- Internal tension is rising in Ethiopia and in several regional states opposition to fighting in Tigray is reported, such as in Benishangul Gumuz and opposition to the Prosperity Party in the Gambella region.
- Turkish President Erdogan has spoken with Prime minister Abiy on the phone. During the call, the President underscored it would continue to provide “every kind of support to Ethiopia.”
- The African Court On Human and Peoples’ Rights has issued an advisory opinion on “The Right To Participate In The Government Of One’s Country In The Context Of An Election Held During A Public Health Emergency Or A Pandemic, Such As The Covid-19 Crisis”.
- The opinion comes following a request by the Pan African Lawyers Union of Lawyers asking for clarification on three questions:
- How should states determine whether or not to conduct elections in the context of a health emergency or a pandemic?
- What obligations to states have to ensure their citizens’ right to participate in the government of their countries?
- If a state decides to postpone elections because of a health emergency or pandemic, what obligations arise as a result?
- On the first question, the court said that it leaves it to domestic law to govern the conditions under which elections are held and therefore, it is also for the states to determine whether or not to postpone an election in an emergency situation. However, a postponement should be an exception to the principle that elections must be held regularly, within the required timeframe.
- On the second issue, the court reiterated that states must take measures to ensure that any elections held are conducted in such a way so as to prevent transmission of the disease, while still maintaining the “integrity of the electoral process.”
- The Court also pointed to guidelines issued by various organizations, including the WHO, saying it was up to Human Rights Organisations to set guidelines. It however added that any restrictions must be set out in law, proportionate, and non-discriminatory. The measures must also not adversely impact the essence of the rights at issue.
- On the Third issue it reiterated a set of specific criteria for states to apply if elections are postponed. In particular, the Court held that any postponement must comply with Article 27(2) of the African Charter and Article 4(1) of the ICCPR. A postponement must be for “protecting the health and life of the people” and should not be used in “unduly prolonging their term of office.”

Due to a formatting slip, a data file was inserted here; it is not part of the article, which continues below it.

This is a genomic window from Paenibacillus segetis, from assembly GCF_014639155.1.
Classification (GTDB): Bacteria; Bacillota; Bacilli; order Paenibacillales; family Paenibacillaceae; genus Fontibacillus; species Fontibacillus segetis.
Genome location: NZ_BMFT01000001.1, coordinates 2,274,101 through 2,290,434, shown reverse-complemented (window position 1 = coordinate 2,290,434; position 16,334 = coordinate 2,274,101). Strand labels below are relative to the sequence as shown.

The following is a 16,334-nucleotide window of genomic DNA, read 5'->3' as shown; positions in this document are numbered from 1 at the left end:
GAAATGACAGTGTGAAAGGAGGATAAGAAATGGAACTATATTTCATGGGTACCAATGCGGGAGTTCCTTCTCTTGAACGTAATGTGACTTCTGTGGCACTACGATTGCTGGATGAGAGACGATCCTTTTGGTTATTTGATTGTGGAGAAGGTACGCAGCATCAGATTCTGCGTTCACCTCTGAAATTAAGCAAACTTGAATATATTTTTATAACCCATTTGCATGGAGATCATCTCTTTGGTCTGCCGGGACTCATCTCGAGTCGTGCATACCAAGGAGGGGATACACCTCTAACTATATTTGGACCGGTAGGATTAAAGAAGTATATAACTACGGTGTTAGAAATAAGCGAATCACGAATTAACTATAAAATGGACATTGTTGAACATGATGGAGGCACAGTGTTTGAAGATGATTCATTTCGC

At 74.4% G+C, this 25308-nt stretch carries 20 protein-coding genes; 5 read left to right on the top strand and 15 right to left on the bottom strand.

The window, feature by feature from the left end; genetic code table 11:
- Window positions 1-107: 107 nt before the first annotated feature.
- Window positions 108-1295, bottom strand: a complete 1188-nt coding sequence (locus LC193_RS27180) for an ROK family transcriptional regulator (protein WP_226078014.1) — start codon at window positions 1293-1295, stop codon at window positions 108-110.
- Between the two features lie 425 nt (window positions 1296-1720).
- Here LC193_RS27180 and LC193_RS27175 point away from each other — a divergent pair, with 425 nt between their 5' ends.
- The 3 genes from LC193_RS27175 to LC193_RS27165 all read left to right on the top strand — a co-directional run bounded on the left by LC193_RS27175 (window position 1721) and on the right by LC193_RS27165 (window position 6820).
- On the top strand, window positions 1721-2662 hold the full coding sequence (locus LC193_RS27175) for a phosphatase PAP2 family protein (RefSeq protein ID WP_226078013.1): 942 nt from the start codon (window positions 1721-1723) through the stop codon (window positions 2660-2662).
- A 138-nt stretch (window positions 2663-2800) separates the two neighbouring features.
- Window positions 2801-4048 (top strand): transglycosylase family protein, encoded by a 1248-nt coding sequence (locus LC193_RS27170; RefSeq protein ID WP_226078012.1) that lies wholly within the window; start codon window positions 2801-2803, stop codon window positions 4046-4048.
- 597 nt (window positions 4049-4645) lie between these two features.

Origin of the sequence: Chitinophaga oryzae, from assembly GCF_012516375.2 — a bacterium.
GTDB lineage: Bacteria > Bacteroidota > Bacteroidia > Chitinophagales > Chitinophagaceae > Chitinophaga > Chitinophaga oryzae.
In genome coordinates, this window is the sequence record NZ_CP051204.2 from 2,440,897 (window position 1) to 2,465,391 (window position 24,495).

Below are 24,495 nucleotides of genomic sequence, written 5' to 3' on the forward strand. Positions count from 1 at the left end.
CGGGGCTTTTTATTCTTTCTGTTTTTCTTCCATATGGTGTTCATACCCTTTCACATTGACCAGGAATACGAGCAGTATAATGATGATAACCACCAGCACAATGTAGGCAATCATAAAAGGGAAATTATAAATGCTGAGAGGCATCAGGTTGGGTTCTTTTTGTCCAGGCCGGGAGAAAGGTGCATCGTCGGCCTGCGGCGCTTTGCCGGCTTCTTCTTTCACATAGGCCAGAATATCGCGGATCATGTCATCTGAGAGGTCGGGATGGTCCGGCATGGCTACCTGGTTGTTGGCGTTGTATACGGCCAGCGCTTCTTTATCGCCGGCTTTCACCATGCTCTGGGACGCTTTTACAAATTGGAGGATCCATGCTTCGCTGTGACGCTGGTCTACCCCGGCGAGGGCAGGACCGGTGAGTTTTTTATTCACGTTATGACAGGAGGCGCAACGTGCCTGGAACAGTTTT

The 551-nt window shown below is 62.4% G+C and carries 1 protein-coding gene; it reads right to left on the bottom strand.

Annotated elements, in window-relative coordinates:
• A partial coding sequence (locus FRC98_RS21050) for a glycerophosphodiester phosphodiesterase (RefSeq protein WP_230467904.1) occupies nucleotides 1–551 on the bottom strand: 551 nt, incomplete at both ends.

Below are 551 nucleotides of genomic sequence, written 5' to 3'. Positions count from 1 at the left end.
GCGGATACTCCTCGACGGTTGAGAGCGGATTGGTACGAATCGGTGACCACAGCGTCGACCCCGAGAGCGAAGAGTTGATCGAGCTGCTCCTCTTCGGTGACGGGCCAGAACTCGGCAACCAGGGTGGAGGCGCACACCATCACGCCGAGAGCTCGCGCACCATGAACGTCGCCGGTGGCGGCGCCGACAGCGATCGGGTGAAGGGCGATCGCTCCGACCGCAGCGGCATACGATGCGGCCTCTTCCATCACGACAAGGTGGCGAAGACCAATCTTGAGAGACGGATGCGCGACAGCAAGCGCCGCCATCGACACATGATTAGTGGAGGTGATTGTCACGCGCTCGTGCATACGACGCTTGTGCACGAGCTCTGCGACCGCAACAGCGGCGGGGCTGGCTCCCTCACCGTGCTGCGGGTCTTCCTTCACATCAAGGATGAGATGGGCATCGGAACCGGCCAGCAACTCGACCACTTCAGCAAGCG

- The ruling is relevant as the Ethiopian elections became a contentious issue between Tigray and the Federal Government in september 2020. The Federal Government postponed its election, taking issue with the decision of the Tigray Regional State Government to hold elections in compliance with the deadline for elections set out in the Constitution.
- In response to growing needs in the Tigray region, the US has provided more than $149 million in additional humanitarian assistance, including more than $105 million from the USAID.
- The US is the largest single donor of humanitarian aid to the Tigray response efforts, providing nearly $637 million since the conflict began.
- USAID Chief Samantha Power is arriving in Addis Ababa.
Disclaimer: All information in this situation report is presented as a fluid update report, as to the best knowledge and understanding of the authors at the moment of publication. EEPA does not claim that the information is correct but verifies to the best of ability within the circumstances. Publication is weighed on the basis of interest to understand potential impacts of events (or perceptions of these) on the situation. Check all information against updates and other media. EEPA does not take responsibility for the use of the information or impact thereof. All information reported originates from third parties and the content of all reported and linked information remains the sole responsibility of these third parties. Report to email@example.com any additional information and corrections.